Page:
The History

The Roaring 20’s was a period of sustained economic prosperity with a distinctive cultural flavour that saw the beginning of the jazz age and the peak of Art Deco. With the end of WW1, it became a period of hope and rebirth.

It was also a boom period for construction in Niagara Falls, NY’s downtown core. Businessman Frank A Dudley built The Niagara Hotel between 1923 and 1925. The 12 story steel frame and concrete hotel, designed by prominent Buffalo architects Esenwein and Johnson, was considered a skyscraper when it was built with close to 200 guest rooms as well as convention facilities and three elevators.

The Niagara Hotel is located at 201 Rainbow Blvd in Niagara Falls, New York overlooking the Niagara River, the American Falls and the Canadian skyline. It is a classic “grand hotel” and was designated as a historic landmark on the U.S. National Registry of Historic Places in 2008.

The hotel is an architectural and cultural landmark, having played host over the years to a colourful guest list of celebrities, politicians and gangsters (with some overlap) that included Marilyn Monroe, John F. Kennedy, Frank Sinatra, Sammy Davis Jr., Joseph Cotton, Al Capone and many more.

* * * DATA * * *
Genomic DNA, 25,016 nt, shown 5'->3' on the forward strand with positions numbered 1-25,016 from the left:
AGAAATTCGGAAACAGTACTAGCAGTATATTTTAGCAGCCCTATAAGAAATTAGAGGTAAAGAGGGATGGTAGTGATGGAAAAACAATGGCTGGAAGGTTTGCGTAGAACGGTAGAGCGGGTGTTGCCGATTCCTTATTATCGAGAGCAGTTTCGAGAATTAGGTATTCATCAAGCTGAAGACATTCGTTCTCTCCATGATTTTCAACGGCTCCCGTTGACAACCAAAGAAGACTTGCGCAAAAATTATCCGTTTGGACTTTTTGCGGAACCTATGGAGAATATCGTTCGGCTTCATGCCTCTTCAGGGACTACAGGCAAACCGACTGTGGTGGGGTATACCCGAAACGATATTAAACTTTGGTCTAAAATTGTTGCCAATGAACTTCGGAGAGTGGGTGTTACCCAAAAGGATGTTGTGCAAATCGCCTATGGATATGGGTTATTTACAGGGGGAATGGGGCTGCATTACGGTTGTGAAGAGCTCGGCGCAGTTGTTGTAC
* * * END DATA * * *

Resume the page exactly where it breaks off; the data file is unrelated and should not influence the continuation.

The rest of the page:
The prominent Niagara Falls landmark closed in 2007 for renovations and was recently acquired through a bank foreclosure auction at a fraction of its replacement value. Previous owners had nearly completed a multi-million dollar mechanical renovation of the building systems including plumbing, wiring, boilers, hot water tanks, heat pumps, transformers, air-conditioning and even new stainless steel kitchen hoods.

Sufficient elements of the original palatial décor remain throughout the lobby, ballroom and other public areas to provide inspiration for the balance of the restoration. The hotel’s primary public rooms; the lobby, ballroom and main dining room, have survived largely intact; including elaborate ceiling plaster moldings and columns, gilded capitals, faux limestone walls, oak and emerald terrazzo floors. To view before and after images of the proposed restorations, visit The Restoration page.

Another distinctive amenity is the barbershop; with its black and white mosaic tile floor, grey marble shoeshine stand, beveled mirrors and glass-block light wells to the sidewalk above. The original brass postal chute will be retained and used for Express Checkout.

The Niagara Hotel still sits proudly at the centre of the Niagara Falls region, looking forward to its rebirth.